Monday, November 13, 2006

Fungicide Effects on Turf-Type Tall Fescue Endophyte Infection.

Kristina S. Walker1, Cale Bigelow1, Douglas Richmond2, and Glenn Hardebeck3. (1) Purdue University, 3164 Stratus Drive, 3164 Stratus Drive, West Lafayette, IN 47906, (2) "Purdue Univ. - Dept, of Entomology", 901 W. State St., 901 W. State St., West Lafayette, IN 47907, United States of America, (3) Purdue Univ., 915 West State St., 915 West State St., West Lafayette, IN 47907-4773, United States of America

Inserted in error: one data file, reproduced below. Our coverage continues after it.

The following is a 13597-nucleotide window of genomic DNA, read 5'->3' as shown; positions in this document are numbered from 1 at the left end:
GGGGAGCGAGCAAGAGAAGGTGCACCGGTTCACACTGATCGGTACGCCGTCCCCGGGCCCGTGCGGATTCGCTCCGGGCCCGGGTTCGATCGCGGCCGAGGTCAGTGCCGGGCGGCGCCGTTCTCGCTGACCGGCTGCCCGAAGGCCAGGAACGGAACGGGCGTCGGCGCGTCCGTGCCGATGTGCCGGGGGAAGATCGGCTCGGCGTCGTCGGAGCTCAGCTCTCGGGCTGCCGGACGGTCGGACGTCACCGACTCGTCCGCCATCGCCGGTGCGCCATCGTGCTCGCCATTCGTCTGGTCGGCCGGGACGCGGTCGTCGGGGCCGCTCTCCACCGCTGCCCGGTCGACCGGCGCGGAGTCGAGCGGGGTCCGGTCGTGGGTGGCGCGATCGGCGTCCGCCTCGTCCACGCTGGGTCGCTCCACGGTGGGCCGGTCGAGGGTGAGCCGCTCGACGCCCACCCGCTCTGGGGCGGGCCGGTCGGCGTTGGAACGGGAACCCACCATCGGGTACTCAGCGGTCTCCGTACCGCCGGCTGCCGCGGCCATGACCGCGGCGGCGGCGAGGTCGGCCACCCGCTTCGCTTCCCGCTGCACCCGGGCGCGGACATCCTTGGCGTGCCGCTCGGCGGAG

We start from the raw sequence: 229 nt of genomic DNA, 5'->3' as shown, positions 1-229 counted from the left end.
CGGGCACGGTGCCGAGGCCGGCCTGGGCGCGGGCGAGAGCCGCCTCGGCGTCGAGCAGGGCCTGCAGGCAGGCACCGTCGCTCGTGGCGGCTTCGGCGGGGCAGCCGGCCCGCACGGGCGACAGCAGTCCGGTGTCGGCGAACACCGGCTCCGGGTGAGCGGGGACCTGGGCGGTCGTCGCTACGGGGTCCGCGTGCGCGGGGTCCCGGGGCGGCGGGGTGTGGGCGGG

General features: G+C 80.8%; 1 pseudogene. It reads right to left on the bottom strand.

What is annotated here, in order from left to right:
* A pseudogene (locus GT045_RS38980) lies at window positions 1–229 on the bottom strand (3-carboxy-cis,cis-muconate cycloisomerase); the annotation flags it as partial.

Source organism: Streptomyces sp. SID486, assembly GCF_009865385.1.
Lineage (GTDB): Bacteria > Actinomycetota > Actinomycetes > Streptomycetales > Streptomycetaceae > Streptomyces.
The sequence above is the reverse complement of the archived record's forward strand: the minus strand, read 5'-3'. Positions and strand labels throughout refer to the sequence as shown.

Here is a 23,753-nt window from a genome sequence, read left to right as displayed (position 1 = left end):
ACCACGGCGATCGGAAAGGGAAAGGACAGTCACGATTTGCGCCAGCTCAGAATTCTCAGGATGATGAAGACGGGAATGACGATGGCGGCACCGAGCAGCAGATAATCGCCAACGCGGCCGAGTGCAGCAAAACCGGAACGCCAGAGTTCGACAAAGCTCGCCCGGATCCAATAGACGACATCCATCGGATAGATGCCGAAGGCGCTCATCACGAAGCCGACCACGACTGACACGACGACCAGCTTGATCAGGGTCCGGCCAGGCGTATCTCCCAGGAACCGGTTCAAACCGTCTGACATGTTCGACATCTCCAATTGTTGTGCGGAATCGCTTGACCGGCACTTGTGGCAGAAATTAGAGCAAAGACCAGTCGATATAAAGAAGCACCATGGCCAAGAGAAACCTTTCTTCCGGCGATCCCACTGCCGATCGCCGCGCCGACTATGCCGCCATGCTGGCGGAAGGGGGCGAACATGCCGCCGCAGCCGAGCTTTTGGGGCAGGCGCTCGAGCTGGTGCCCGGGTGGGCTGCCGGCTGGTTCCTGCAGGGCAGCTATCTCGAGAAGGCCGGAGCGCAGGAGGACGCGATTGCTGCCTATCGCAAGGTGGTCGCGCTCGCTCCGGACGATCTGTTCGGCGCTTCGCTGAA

Endophytes are known to enhance agronomic performance of turfgrasses. However, little is known about the effects of fungicide applications on endophyte persistence when applied to seedlings. Eight commercially available fungicides used for brown patch control were applied to late-summer seeded ‘DaVinci’ turf-type tall fescue seedlings in the field to assess their effects on endophyte expression. Fungicides were applied at either 7 or 21 days after seedling emergence (DAE) and endophyte infection of the pseudostem was determined with commercial immunoblot test kits on tillers 2 months after seeding. Endophyte expression ranged from 33-60 % and 30-50 % for applications made at 7 and 21 DAE, respectively. Eagle, Cleary’s 3336, and Insignia had the greatest influence on endophyte expression when applied 7 DAE, decreasing endophyte presence to 33, 37, and 37 %, respectively. When applied 21 DAE, Eagle, Tartan, and Banner Maxx had the greatest influence on endophyte expression decreasing endophyte infection rates to 37, 30, and 37 %, respectively. Prostar and Heritage (60 %) applied 7 DAE and Cleary’s 3336 and Prostar (50 %) applied 21 DAE had the least effect on endophyte infection rates. Although there were slight differences between treatments, these differences were not significant, and none of the fungicides seemed to have a strong negative influence on endophyte infection.